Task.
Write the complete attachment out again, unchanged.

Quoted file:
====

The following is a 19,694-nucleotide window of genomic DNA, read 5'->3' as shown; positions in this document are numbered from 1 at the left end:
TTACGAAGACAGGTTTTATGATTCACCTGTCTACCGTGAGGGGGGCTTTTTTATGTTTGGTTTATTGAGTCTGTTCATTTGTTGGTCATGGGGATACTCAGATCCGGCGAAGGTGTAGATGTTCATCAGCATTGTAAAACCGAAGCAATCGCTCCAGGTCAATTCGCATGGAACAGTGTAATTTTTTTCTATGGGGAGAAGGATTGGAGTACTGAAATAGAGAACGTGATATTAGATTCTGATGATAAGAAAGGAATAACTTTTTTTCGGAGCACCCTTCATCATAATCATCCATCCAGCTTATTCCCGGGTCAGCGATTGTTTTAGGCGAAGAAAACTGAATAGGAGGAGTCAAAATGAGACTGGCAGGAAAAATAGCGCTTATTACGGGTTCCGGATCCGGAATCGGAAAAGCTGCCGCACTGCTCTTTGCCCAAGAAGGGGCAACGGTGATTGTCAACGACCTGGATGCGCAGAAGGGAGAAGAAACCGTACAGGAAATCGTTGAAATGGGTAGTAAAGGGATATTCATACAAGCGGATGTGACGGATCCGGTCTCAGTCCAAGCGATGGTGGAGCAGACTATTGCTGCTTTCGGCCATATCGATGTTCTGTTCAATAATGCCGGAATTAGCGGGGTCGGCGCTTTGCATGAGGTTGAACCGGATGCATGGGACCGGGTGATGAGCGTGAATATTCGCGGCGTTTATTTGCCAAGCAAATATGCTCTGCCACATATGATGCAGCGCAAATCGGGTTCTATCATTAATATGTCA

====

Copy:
The following is a 19,694-nucleotide window of genomic DNA, read 5'->3' as shown; positions in this document are numbered from 1 at the left end:
TTACGAAGACAGGTTTTATGATTCACCTGTCTACCGTGAGGGGGGCTTTTTTATGTTTGGTTTATTGAGTCTGTTCATTTGTTGGTCATGGGGATACTCAGATCCGGCGAAGGTGTAGATGTTCATCAGCATTGTAAAACCGAAGCAATCGCTCCAGGTCAATTCGCATGGAACAGTGTAATTTTTTTCTATGGGGAGAAGGATTGGAGTACTGAAATAGAGAACGTGATATTAGATTCTGATGATAAGAAAGGAATAACTTTTTTTCGGAGCACCCTTCATCATAATCATCCATCCAGCTTATTCCCGGGTCAGCGATTGTTTTAGGCGAAGAAAACTGAATAGGAGGAGTCAAAATGAGACTGGCAGGAAAAATAGCGCTTATTACGGGTTCCGGATCCGGAATCGGAAAAGCTGCCGCACTGCTCTTTGCCCAAGAAGGGGCAACGGTGATTGTCAACGACCTGGATGCGCAGAAGGGAGAAGAAACCGTACAGGAAATCGTTGAAATGGGTAGTAAAGGGATATTCATACAAGCGGATGTGACGGATCCGGTCTCAGTCCAAGCGATGGTGGAGCAGACTATTGCTGCTTTCGGCCATATCGATGTTCTGTTCAATAATGCCGGAATTAGCGGGGTCGGCGCTTTGCATGAGGTTGAACCGGATGCATGGGACCGGGTGATGAGCGTGAATATTCGCGGCGTTTATTTGCCAAGCAAATATGCTCTGCCACATATGATGCAGCGCAAATCGGGTTCTATCATTAATATGTCA